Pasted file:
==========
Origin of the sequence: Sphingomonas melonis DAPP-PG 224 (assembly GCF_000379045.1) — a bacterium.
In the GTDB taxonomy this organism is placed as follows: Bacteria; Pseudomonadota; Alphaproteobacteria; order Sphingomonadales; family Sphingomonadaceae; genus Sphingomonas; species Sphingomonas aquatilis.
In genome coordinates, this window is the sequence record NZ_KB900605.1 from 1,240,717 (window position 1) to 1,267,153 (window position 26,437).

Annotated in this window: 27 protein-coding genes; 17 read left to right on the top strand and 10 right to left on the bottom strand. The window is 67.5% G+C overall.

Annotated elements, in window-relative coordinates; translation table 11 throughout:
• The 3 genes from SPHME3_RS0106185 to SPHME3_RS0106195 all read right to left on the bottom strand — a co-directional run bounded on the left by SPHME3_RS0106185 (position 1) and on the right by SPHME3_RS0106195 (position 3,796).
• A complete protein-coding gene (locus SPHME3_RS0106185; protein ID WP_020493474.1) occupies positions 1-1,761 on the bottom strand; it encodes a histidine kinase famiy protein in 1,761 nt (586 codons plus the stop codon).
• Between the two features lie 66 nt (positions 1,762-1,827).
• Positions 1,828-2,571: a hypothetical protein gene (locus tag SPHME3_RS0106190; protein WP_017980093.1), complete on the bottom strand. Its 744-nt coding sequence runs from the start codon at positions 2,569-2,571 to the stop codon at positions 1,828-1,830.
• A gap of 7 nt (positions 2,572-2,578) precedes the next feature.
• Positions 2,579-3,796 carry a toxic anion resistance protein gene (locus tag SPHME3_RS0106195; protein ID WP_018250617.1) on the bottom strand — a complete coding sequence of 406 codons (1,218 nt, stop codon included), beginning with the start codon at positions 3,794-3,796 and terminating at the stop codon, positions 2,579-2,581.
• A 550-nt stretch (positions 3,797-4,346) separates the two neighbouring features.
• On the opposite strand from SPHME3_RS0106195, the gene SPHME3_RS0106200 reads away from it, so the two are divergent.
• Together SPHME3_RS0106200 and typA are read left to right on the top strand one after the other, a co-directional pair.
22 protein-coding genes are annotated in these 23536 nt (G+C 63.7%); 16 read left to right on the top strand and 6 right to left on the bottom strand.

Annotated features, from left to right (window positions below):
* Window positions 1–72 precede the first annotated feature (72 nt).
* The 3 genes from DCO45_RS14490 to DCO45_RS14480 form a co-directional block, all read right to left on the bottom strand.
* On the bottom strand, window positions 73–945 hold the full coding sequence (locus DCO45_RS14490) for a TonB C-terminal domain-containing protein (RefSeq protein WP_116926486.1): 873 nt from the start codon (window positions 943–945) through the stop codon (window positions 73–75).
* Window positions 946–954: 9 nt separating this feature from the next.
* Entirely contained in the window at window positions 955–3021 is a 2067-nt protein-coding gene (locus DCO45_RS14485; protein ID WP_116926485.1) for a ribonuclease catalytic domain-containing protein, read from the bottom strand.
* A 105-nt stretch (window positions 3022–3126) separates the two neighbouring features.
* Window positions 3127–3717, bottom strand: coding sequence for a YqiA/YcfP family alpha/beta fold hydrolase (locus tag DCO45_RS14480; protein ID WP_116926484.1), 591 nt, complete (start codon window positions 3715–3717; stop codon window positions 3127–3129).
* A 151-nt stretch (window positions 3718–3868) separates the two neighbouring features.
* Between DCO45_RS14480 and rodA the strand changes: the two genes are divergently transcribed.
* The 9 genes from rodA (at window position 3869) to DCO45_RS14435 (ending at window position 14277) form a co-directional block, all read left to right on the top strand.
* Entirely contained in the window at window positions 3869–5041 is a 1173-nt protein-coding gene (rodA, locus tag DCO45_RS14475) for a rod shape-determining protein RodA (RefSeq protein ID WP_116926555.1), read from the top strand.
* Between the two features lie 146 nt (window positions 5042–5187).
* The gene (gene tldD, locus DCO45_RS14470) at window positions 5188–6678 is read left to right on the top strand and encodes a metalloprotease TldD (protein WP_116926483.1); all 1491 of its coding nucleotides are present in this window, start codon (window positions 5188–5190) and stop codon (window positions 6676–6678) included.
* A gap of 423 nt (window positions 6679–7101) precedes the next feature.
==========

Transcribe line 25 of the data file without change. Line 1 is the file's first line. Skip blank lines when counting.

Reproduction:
* Between DCO45_RS14480 and rodA the strand changes: the two genes are divergently transcribed.